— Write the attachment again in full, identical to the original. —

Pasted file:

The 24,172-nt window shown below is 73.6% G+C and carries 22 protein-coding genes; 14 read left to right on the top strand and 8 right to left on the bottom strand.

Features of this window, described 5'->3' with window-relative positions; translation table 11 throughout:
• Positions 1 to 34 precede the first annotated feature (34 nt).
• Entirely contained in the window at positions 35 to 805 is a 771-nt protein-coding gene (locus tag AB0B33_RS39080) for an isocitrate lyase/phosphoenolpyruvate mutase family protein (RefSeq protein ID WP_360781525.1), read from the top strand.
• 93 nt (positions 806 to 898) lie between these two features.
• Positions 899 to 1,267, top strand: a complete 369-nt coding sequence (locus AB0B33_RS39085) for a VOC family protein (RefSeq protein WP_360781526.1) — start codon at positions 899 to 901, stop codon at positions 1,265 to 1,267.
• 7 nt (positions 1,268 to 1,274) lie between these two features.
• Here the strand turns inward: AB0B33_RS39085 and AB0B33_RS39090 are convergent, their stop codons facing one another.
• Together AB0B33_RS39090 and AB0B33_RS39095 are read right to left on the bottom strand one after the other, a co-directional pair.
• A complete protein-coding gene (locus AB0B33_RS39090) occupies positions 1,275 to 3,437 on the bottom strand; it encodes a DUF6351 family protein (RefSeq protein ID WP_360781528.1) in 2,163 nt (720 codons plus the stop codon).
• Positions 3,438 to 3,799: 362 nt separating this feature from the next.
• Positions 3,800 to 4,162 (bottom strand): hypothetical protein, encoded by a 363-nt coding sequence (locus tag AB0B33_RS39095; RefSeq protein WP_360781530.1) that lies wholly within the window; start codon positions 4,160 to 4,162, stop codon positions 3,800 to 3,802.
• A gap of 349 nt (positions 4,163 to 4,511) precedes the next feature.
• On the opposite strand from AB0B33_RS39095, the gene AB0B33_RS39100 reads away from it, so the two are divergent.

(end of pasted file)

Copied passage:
The 24,172-nt window shown below is 73.6% G+C and carries 22 protein-coding genes; 14 read left to right on the top strand and 8 right to left on the bottom strand.

Features of this window, described 5'->3' with window-relative positions; translation table 11 throughout:
• Positions 1 to 34 precede the first annotated feature (34 nt).
• Entirely contained in the window at positions 35 to 805 is a 771-nt protein-coding gene (locus tag AB0B33_RS39080) for an isocitrate lyase/phosphoenolpyruvate mutase family protein (RefSeq protein ID WP_360781525.1), read from the top strand.
• 93 nt (positions 806 to 898) lie between these two features.
• Positions 899 to 1,267, top strand: a complete 369-nt coding sequence (locus AB0B33_RS39085) for a VOC family protein (RefSeq protein WP_360781526.1) — start codon at positions 899 to 901, stop codon at positions 1,265 to 1,267.
• 7 nt (positions 1,268 to 1,274) lie between these two features.
• Here the strand turns inward: AB0B33_RS39085 and AB0B33_RS39090 are convergent, their stop codons facing one another.
• Together AB0B33_RS39090 and AB0B33_RS39095 are read right to left on the bottom strand one after the other, a co-directional pair.
• A complete protein-coding gene (locus AB0B33_RS39090) occupies positions 1,275 to 3,437 on the bottom strand; it encodes a DUF6351 family protein (RefSeq protein ID WP_360781528.1) in 2,163 nt (720 codons plus the stop codon).
• Positions 3,438 to 3,799: 362 nt separating this feature from the next.
• Positions 3,800 to 4,162 (bottom strand): hypothetical protein, encoded by a 363-nt coding sequence (locus tag AB0B33_RS39095; RefSeq protein WP_360781530.1) that lies wholly within the window; start codon positions 4,160 to 4,162, stop codon positions 3,800 to 3,802.
• A gap of 349 nt (positions 4,163 to 4,511) precedes the next feature.
• On the opposite strand from AB0B33_RS39095, the gene AB0B33_RS39100 reads away from it, so the two are divergent.